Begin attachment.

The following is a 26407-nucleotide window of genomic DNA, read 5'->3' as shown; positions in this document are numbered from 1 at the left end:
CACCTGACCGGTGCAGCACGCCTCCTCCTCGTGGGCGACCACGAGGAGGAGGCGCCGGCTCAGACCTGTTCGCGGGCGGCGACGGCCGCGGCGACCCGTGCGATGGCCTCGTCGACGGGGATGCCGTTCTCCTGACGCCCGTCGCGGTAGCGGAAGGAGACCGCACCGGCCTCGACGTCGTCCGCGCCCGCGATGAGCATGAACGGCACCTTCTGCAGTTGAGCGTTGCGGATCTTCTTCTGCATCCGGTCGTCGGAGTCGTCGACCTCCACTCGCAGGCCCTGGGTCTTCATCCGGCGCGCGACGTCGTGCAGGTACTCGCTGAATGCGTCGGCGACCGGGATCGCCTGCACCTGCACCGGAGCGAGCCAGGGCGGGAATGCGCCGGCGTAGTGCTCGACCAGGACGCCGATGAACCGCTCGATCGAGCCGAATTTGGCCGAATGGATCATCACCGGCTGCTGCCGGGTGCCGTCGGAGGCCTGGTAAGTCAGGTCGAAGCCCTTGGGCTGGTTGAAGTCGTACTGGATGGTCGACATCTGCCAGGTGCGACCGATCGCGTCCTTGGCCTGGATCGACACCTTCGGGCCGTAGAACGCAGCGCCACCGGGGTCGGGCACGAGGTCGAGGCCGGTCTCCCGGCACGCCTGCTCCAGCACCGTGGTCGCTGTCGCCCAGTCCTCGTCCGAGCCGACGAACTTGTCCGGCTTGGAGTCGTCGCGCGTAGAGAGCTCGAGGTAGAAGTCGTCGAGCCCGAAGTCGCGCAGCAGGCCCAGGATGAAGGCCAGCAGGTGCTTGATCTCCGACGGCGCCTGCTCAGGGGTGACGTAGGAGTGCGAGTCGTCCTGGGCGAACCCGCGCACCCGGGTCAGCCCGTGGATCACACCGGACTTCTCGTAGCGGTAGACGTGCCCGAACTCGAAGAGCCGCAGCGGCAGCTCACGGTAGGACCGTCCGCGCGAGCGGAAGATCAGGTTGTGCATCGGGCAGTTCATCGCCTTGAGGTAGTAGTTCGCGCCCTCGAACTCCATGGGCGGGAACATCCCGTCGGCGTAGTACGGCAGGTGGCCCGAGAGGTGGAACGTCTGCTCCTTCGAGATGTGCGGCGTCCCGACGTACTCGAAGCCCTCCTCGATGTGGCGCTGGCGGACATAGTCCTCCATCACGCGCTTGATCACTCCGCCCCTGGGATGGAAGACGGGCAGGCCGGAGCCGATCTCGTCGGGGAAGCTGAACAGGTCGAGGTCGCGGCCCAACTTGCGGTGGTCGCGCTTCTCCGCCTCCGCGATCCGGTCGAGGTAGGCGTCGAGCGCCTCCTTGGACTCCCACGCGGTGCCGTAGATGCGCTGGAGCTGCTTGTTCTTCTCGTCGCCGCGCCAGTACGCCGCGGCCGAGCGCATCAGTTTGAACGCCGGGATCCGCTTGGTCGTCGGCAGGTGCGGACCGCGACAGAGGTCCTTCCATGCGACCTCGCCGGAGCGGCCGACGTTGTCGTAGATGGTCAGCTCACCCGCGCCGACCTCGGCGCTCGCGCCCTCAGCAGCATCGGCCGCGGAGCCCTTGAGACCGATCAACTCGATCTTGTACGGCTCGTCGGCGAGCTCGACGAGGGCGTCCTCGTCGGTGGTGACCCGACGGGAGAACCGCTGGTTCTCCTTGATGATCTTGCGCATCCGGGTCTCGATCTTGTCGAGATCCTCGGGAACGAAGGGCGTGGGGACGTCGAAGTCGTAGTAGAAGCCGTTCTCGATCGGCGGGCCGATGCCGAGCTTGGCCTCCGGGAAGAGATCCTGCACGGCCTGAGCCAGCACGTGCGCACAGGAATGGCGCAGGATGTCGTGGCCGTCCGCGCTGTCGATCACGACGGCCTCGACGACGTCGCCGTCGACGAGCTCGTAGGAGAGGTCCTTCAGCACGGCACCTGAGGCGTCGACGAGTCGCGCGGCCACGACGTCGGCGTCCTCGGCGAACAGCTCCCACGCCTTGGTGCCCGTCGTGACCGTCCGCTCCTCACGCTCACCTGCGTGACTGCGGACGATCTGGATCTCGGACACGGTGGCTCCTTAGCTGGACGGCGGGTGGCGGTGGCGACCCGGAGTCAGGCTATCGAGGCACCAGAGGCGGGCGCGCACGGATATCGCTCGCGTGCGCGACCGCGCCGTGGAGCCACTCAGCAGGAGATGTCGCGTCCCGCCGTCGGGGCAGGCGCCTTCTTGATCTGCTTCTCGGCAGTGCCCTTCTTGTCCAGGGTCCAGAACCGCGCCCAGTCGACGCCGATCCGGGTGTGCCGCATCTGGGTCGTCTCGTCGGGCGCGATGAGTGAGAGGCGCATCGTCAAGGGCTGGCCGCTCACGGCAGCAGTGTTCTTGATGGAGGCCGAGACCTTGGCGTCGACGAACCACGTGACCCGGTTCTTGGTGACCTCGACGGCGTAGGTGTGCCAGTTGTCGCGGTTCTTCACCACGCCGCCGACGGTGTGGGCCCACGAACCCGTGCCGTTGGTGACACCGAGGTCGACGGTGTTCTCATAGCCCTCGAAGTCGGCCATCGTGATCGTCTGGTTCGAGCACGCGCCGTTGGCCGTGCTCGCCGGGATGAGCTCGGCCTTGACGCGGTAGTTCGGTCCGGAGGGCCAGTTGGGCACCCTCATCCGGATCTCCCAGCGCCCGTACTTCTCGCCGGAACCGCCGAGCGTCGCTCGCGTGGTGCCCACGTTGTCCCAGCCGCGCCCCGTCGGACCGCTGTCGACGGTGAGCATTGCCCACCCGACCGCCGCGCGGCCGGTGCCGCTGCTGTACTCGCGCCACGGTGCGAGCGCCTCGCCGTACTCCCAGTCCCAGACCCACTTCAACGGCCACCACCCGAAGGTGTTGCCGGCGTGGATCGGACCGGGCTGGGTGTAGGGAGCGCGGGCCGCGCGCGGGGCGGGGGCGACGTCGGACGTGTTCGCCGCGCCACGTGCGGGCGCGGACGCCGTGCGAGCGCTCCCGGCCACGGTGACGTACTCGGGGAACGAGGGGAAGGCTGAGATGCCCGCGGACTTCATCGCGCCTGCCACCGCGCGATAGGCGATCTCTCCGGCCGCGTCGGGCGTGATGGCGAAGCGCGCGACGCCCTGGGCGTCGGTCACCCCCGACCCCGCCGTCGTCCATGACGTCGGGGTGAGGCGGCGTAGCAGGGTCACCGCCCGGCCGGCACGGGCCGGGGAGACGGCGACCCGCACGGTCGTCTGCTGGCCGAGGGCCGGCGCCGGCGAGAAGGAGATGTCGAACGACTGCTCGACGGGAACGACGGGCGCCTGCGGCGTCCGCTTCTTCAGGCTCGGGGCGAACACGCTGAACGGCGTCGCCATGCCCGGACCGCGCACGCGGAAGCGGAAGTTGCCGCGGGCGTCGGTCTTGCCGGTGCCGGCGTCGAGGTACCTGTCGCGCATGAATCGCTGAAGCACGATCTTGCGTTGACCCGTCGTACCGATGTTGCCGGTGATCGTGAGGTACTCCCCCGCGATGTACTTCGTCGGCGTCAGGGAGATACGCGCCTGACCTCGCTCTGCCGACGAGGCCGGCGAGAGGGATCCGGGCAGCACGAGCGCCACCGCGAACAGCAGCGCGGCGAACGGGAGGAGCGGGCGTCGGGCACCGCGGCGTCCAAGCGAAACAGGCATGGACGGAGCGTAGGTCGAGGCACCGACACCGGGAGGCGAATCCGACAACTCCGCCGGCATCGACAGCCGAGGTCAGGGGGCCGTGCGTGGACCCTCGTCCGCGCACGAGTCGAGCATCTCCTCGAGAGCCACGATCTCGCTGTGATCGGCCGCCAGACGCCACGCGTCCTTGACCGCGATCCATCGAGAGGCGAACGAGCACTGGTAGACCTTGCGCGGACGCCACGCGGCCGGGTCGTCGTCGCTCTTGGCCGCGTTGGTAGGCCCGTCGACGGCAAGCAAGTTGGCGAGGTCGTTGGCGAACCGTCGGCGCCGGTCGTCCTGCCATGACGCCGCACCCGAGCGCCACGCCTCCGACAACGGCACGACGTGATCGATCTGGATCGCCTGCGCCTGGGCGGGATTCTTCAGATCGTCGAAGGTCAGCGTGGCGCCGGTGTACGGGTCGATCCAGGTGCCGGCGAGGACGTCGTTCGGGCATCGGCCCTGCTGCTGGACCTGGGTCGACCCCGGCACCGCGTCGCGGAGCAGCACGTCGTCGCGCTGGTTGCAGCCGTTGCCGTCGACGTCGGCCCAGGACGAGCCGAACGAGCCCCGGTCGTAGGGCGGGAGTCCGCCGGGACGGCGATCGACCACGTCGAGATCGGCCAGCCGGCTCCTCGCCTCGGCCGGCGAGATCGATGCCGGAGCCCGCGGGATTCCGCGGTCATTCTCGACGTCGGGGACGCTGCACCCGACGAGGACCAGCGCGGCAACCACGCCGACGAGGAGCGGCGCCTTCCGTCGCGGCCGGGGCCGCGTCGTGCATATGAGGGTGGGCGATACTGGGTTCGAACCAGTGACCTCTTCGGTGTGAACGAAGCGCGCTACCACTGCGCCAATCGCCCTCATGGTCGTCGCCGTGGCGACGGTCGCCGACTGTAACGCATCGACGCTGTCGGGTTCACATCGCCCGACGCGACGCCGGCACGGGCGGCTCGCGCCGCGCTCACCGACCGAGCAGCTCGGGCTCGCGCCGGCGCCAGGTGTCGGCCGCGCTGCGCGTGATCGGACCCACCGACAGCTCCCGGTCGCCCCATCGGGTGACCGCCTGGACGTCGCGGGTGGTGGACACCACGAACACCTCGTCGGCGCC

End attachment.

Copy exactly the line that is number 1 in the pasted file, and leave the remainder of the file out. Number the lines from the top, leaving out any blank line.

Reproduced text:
The following is a 26407-nucleotide window of genomic DNA, read 5'->3' as shown; positions in this document are numbered from 1 at the left end: